'Dead zones' threaten fisheries

By , Staff writer of The Christian Science Monitor

In midsummer, the northern Gulf of Mexico, where the Mississippi River empties into it, may shimmer like any other swath of sea. But a few score feet below, bottom-dwelling fish and other creatures struggle just to breathe.

This area - one of the world's biggest coastal "dead zones" - is rapidly being joined by a growing number of "hypoxic," or oxygen-depleted areas around the world. At least 146 such zones have been documented through 2000 - from the northern Adriatic Sea to the Gulf of Thailand to the Yellow Sea, according to a United Nations Environment Program (UNEP) report released in March. And their number has been doubling every decade since 1960, it adds. At risk: coastal fisheries near the most populous regions.

A handful of efforts are under way that could mitigate the effects. But because of lag times involved, the problem is likely to get worse before it gets better.

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"I'm convinced this is going to be the biggest environmental issue in the aquatic marine realm in the 21st century," says Robert Diaz, a marine biologist and professor at the Virginia Institute of Marine Science, who coauthored the study undergirding the UNEP report. "It won't take too much for these annual lower-oxygen events to expand throughout the year and actually eliminate fisheries."

Dead zones often grow where populations grow. But the real driver is the spread of nitrogen, many observers say, caused by runoff of nitrogen-based fertilizers, sewage outflows, and nitrogen deposits from burning fossil fuels. Some waters remain oxygen-depleted year-around. In other waters, the problem appears periodically.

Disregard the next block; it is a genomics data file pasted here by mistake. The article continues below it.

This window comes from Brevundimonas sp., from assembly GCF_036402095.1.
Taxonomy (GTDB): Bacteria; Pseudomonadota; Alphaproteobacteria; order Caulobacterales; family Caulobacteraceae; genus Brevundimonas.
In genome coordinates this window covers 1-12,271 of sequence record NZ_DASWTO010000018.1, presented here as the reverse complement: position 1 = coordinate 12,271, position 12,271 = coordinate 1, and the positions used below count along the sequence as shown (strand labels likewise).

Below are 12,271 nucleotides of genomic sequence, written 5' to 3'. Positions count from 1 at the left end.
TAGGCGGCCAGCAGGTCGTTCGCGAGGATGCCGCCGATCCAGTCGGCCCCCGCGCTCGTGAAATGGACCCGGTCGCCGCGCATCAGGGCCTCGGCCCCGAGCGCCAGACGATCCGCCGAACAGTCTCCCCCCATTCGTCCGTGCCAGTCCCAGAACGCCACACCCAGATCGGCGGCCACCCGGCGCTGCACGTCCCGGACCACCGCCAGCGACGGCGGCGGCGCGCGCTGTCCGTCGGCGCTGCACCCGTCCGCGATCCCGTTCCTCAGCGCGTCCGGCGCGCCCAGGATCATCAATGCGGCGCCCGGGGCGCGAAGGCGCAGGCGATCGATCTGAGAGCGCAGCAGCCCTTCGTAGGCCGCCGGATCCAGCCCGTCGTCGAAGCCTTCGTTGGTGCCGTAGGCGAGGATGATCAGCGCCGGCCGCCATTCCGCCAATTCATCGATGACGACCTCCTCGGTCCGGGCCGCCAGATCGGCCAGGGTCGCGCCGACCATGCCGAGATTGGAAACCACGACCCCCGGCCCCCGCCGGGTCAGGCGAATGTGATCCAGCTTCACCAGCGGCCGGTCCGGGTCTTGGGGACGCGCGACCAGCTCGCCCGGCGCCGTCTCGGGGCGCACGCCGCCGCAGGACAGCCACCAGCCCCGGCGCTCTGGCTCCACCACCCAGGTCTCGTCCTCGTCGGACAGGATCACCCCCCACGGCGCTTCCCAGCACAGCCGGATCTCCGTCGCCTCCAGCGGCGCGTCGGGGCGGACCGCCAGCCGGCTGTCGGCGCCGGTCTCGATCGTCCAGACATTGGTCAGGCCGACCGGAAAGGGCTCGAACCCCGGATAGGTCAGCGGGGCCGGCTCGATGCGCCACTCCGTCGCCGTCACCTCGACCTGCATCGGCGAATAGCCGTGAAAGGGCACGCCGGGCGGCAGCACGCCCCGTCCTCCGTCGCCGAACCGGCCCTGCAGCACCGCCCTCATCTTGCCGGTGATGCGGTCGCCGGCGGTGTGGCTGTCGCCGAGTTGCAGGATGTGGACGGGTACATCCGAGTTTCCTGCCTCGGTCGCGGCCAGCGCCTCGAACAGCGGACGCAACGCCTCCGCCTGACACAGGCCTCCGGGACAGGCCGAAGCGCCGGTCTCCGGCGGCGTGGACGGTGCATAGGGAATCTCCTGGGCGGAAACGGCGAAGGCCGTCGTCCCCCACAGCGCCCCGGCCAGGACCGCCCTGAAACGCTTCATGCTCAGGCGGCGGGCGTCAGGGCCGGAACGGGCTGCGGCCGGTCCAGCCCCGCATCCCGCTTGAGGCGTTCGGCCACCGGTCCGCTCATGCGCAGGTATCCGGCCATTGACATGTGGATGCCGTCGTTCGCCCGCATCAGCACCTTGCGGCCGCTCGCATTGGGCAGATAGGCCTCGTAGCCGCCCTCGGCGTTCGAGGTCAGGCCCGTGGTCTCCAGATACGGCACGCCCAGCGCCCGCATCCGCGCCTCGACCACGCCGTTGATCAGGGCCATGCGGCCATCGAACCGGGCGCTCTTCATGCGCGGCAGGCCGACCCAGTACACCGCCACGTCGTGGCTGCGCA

In the northern Gulf of Mexico, one of the best-known and best-studied dead zones, hypoxia occurs seasonally from April to September. The zone's size depends on the weather and how much flow the Mississippi brings each year. Its waters are laden with fertilizer runoff from farms and lawns across the Midwest. Sewage and fossil-fuel emissions exhaust (from power plants and autos) are also factors, says a 1999 University of Alabama study sponsored by the fertilizer industry.

Excess nitrogen combined with placid summer weather results in an oxygen-poor bottom layer of water. The process works this way: In the top layer, the nitrogen and sun feed phytoplankton, which grow rapidly, then die and fall to the bottom. As they decay, they consume oxygen. Called eutrophication, the cycle depletes oxygen in isolated bottom waters. In 2002, one of the worst years since it was first documented in the 1970s, the northern Gulf's hypoxic zone reached more than 7,700 square miles. Despite its size, the problem is largely hidden from view, except to the trained eye.

"I see massive schools of stingrays, bottom dwellers, moving on the surface. Even shrimp come up 20 feet or so off the bottom trying to get to oxygen," says Nancy Rabalais, a marine biologist at the Louisiana Universities Marine Consortium in Chauvin, La. Only because they are desperate to breathe do such bottom-dwelling creatures flee upward, risking becoming easy prey.

More mouths to feed

Such scenes will become more common worldwide, scientists predict. As populations grow, nitrogen and phosphorous-caused eutrophication will more than double in coastal areas by 2050, predicts a 2001 study published in Science magazine.

"There's been a big increase in these hypoxic zones that correlates strongly with increased use of nitrogen fertilizers, particularly in the '60s and 1970s," says Robert Howarth, a coauthor of the Science study and professor of environmental biology at Cornell University in Ithaca, N.Y. "About half of the nitrogen fertilizer used on Earth in all of history has been used in the last 15 years."

One positive trend: Total global fertilizer use seems to be growing more slowly than in the past few decades. It plateaued in 1990 then declined after the collapse of the Soviet Union. In the mid-'90s, global growth resumed, but much more slowly. For the decade, nitrogen fertilizer rose only slightly from 79 million to 82 million tons.